Good Reads: Politics of withdrawal, fossil fuels, and media freedom in South Africa
Herewith, a shout out to longer-form analysis stories about President Obama's security pact with Afghanistan, as well as stories on oil, developing countries, and media restriction in South Africa.
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The Iraqi war? “Oil.” The NATO operation to support Libyan rebels against Qaddafi? “Oil.” What about the billions of dollars spent by the US government to prevent the spread of HIV in Africa? “That is just a program to distract the world from America’s main preoccupation, which is oil.”Skip to next paragraph
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A piece in the most recent Foreign Affairs magazine suggests that America may have to wean itself from fossil fuels, if only out of pure selfish national interests. As the writer Amory B. Lovins writes, the US spends about $2 billion each day buying oil, and you add in other costs of transport and so on, the burden ends up being about one-sixth of the country’s gross domestic product. “Even if oil and coal prices were not high, volatile, and rising, risks such as fuel insecurity and dependence, pollution-caused illnesses, energy-driven conflicts over water and food, climate change, and geopolitical tensions would make oil and coal unattractive,” Mr. Lovins writes.
IQ and development
Racism and development work don’t usually get along. Those who want to make a difference in developing countries, helping poorer nations create vigorous economies, achieve self-sufficiency in food production, or build drinking water or public health systems, generally are not the types of people who believe in spurious theories of racial superiority.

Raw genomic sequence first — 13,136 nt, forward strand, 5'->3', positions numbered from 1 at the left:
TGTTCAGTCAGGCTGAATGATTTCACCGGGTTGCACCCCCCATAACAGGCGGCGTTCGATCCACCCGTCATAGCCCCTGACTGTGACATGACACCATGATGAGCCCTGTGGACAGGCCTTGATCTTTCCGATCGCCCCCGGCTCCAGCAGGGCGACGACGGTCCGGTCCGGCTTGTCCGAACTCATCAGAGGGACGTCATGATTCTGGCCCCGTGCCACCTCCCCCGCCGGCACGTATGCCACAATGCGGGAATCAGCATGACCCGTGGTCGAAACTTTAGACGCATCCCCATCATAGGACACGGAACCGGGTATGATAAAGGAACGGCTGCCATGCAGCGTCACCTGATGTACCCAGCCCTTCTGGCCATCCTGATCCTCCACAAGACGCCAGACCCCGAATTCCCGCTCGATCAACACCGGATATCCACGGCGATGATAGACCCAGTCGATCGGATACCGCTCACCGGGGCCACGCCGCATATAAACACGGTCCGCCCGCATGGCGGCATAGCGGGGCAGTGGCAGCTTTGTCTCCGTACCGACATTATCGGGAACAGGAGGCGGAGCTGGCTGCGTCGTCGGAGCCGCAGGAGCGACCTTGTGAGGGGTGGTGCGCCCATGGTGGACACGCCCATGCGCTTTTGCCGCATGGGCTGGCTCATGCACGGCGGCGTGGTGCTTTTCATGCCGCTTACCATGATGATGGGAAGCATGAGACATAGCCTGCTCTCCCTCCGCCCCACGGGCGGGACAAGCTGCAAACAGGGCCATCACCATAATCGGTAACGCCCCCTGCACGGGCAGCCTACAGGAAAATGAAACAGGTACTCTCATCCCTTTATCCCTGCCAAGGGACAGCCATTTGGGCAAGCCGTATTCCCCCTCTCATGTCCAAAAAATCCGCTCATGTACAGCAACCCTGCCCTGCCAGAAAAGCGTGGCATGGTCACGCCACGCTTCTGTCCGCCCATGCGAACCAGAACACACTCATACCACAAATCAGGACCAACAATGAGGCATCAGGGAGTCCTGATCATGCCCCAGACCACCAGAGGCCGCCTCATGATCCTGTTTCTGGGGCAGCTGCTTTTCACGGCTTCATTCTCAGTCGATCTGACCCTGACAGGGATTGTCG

The same can’t be said, unfortunately, for academics who write about development. Recently, a spate of articles argue that some countries are less developed than others because, well, because their citizens are stupid. Charles Kenny rebuts that in a Foreign Policy piece about these spurious academic studies, called "Dumb and Dumber." Mr. Kenny admits that IQ levels are higher in richer countries with better schooling systems, but then adds that as poorer countries get better nutrition and better educations, their IQ scores improve, something that scientists now call “the Flynn effect.”
The good news is that decolonization began a process of leveling the playing field, with rapidly climbing and converging indicators of health and education worldwide. Thanks to the Flynn effect, IQs are doubtless on a path of convergence as well, and the poisonous idiocy of genetic explanations for wealth and poverty will soon lose what little empirical support they might appear to have today.
Media freedom in South Africa
Finally, please read Nadine Gordimer’s fine piece in the New York Review of Books, about the troubling set of proposed laws that would sharply restrict press freedom in South Africa. Ms. Gordimer, who won the 1991 Nobel Peace Prize for literature, writes that she continues to support the African National Congress, but she opposes the proposed laws because they would essentially take South Africa back to the days of apartheid, when criticism was tantamount to treason.
For those who supported the freedom struggle in South Africa, the African National Congress’s rise to power in 1994 was an affirmation that truth and justice occasionally win out over racism and repression. But just 18 years later, Gordimer writes,“we now have the imminent threat of updated versions of the suppression of freedom of expression that gagged us under apartheid.”
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